15. The plaintiffs maintain that the “impossible or highly impractical” standard applies only to the BFOQ defense set forth in the ADEA. They argue that the court should not import this “lower” standard into Title VII jurisprudence because (1) Title VII's BFOQ “provides only the narrowest of exceptions to the general rule requiring equality of employment opportunities,” Dothard v. Rawlinson, 433 U.S. 321, 333, 97 S.Ct. 2720, 53 L.Ed.2d 786 (1977), (2) the Supreme Court declined to adopt the standard for Title VII cases in International Union, United Automobile, Aerospace and Agriculture Implement Workers of America v. Johnson Controls, Inc., 499 U.S. 187, 111 S.Ct. 1196, 113 L.Ed.2d 158 (1991), and (3) the standard is premised on considerations unique to the aging process.The plaintiffs' argument fails for a number of reasons. Most fundamentally, the “impossible or highly impractical” standard is not solely an ADEA standard. This language appears to have originated in a Title VII case, Weeks v. So. Bell Tel. & Tel. Co., 408 F.2d 228, 235 n. 5 (5th Cir.1969), and subsequently to have been applied in ADEA cases. Western Air Lines, Inc. v. Criswell, 472 U.S. 400, 414 n. 19, 105 S.Ct. 2743, 86 L.Ed.2d 321 (1985). At least two circuits have utilized this language in Title VII cases. Harriss v. Pan Am. World Airways, Inc., 649 F.2d 670, 676 (9th Cir.1981); Weeks, 408 F.2d at 235 n. 5.Moreover, even if the standard had not yet been applied in Title VII cases, precedent suggests that it should be. “The provisions of the ADEA generally receive an identical interpretation to corresponding provisions of Title VII,” Lilley v. BTM Corp., 958 F.2d 746, 750 n. 2 (6th Cir.1992), and Title VII and the ADEA define the BFOQ defense in materially indistinguishable terms. Compare 29 U.S.C. § 623(f)(1) (2001) (“It shall not be unlawful for an employer ․ to take any action otherwise prohibited ․ where age is a bona fide occupational qualification reasonably necessary to the normal operation of the particular business ․”), with 42 U.S.C. § 2000e-2(e) (“[I]t shall not be an unlawful employment practice for an employer to hire and employ employees ․ on the basis of ․ sex ․ in those certain instances where ․ sex ․ is a bona fide occupational reasonably necessary to the normal operation of that particular business or enterprise․”). In fact, the Supreme Court has observed that Congress borrowed the concept and statutory language from Title VII's BFOQ defense in composing the ADEA's BFOQ defense, and the Court has used Title VII and ADEA case law interchangeably. Johnson Controls, 499 U.S. at 201, 111 S.Ct. 1196; Criswell, 472 U.S. at 412, 416, 105 S.Ct. 2743.The plaintiffs' arguments against applying the “ADEA” standard in Title VII cases-the plaintiffs do not acknowledge the lineage of the “impossible or highly impractical” standard-are not persuasive. The Court has read the ADEA's BFOQ defense, “which tracks the BFOQ provision in Title VII, just as narrowly.” Johnson Controls, 499 U.S. at 201, 111 S.Ct. 1196. The Johnson Controls decision concerned whether the employer's asserted BFOQ related to the “essence” of the employer's business, and did not purport to hold that an employer can establish “reasonable necessity” only by showing that “all or substantially all woman would be unable to perform safely and efficiently the duties of job involved.” Johnson Controls, 499 U.S. at 206-07, 111 S.Ct. 1196 (internal quotations omitted). The plaintiffs fail to identify the “considerations unique to the aging process” that require a departure from the usual practice of interpreting Title VII and the ADEA in identical fashion.In short, the BFOQ defense has not been reduced to a single, universally-applicable test. The “all or substantially all” and “impossible or highly impractical” standards are, to use the language of Dothard, 433 U.S. at 333, 97 S.Ct. 2720, “formulations” of the “reasonable necessity” requirement, not hard-and-fast rules of law. These tools may or may not assist a court in evaluating the facts of the particular case before it. In the instant case, both standards have helped guide our analysis, but our decision does not turn on the use of either standard.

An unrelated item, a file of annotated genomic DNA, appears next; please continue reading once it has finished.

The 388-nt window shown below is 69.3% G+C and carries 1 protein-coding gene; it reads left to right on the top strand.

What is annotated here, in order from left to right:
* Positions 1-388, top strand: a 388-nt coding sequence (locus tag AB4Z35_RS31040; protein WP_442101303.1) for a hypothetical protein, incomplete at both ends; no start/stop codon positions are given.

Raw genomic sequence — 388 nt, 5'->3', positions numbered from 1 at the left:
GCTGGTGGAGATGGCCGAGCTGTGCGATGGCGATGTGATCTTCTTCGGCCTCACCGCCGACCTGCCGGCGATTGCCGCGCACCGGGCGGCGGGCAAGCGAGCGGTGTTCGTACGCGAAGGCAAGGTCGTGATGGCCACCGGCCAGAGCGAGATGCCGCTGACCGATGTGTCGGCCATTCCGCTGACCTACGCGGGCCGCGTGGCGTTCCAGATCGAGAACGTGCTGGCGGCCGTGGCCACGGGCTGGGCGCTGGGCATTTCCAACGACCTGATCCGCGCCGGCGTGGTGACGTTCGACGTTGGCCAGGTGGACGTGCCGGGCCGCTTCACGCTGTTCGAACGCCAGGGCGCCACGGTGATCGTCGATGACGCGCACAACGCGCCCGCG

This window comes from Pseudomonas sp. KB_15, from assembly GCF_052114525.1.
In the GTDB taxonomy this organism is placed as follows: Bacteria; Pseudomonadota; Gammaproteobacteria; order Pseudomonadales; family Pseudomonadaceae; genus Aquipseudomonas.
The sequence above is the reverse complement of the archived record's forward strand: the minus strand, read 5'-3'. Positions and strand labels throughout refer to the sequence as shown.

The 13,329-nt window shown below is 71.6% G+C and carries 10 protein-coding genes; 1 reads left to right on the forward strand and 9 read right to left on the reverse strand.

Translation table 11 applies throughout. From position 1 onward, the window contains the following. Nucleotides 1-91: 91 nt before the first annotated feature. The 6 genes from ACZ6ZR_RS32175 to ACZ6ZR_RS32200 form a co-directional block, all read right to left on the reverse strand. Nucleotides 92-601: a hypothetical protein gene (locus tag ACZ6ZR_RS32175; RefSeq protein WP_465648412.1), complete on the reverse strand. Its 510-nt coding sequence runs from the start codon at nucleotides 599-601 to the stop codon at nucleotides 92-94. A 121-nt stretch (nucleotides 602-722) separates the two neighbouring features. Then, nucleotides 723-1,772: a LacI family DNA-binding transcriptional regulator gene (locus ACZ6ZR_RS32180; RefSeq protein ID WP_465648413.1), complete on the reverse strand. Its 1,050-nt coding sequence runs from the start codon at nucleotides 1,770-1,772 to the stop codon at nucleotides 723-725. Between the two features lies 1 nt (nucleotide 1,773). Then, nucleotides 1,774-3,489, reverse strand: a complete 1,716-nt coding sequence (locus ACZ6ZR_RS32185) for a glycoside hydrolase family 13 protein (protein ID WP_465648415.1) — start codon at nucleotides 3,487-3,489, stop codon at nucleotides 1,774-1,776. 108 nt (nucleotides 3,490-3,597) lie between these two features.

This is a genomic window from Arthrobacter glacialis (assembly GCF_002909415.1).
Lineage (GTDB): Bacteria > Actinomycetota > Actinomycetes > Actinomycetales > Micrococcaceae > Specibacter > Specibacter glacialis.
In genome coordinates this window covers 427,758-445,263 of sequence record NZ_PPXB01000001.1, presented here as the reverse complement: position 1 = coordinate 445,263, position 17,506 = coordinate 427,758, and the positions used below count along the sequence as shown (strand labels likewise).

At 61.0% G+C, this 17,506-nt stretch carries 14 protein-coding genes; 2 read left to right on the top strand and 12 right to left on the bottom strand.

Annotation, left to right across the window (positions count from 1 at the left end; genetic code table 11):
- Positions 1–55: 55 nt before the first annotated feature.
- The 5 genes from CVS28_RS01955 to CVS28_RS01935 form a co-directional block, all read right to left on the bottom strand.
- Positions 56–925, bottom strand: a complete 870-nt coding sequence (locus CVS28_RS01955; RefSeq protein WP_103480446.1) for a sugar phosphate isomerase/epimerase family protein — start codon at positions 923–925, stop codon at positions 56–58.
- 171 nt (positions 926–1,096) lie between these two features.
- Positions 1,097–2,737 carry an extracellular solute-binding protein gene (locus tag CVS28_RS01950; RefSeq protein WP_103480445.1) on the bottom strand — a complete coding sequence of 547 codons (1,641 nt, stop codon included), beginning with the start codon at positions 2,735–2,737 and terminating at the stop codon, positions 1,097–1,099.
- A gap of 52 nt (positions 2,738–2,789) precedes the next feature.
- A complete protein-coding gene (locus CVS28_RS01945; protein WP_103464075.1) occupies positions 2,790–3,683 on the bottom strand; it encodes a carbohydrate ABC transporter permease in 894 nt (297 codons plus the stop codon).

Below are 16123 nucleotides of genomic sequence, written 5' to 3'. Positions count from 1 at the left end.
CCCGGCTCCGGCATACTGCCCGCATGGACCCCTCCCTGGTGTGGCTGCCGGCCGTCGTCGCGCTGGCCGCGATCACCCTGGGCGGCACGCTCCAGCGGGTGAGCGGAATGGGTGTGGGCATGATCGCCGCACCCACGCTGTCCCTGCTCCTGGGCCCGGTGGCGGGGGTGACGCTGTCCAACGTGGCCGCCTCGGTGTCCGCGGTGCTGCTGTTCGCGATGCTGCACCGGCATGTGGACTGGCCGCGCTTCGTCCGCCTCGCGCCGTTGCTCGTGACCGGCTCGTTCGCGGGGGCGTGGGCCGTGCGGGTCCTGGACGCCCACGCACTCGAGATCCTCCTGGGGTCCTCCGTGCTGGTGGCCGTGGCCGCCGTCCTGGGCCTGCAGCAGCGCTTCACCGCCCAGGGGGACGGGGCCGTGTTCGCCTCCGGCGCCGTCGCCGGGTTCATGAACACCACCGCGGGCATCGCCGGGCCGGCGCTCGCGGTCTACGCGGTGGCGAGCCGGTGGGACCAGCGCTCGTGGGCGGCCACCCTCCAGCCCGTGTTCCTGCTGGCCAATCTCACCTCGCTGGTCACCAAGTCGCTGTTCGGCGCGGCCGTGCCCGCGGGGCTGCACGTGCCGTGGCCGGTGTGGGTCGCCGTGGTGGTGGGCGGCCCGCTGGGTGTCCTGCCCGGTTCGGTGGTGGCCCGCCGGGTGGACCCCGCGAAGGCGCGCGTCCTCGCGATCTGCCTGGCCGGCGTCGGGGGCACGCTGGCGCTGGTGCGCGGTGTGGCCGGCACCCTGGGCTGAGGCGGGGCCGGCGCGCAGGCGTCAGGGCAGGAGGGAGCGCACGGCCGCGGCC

16. In cases involving constitutional challenges to the actions of prison administrators, the Supreme Court has stressed repeatedly that the decisions of administrators are entitled to substantial deference. See, e.g., Washington v. Harper, 494 U.S. 210, 223-24, 110 S.Ct. 1028, 108 L.Ed.2d 178 (1990); Turner v. Safley, 482 U.S. 78, 84-85, 89, 107 S.Ct. 2254, 96 L.Ed.2d 64 (1987); Whitley v. Albers, 475 U.S. 312, 321-22, 106 S.Ct. 1078, 89 L.Ed.2d 251 (1986). In particular, “the proper standard for determining the validity of a prison regulation claimed to infringe on an inmate's constitutional rights is to ask whether the regulation is reasonably related to legitimate penological interests,” even when “the constitutional right claimed to have been infringed is fundamental, and the State under other circumstances would have been required to satisfy a more rigorous standard of review.” Harper, 494 U.S. at 223, 110 S.Ct. 1028 (internal quotation marks omitted). Behind this rule is the recognition thatcourts are ill equipped to deal with the increasingly urgent problems of prison administration and reform․ [T]he problems of prisons in America are complex and intractable, and, more to the point, they are not readily susceptible of resolution by decree. Running a prison is an inordinately difficult undertaking that requires expertise, planning, and the commitment of resources, all of which are peculiarly within the province of the legislative and executive branches of government. Prison administration is, moreover, a task that has been committed to the responsibility of those branches, and separation of powers concerns counsel a policy of judicial restraint. Where a state penal system is involved, federal courts have ․ additional reason to accord deference to the appropriate prison authorities.Turner, 482 U.S. at 84-85, 107 S.Ct. 2254 (internal citations omitted).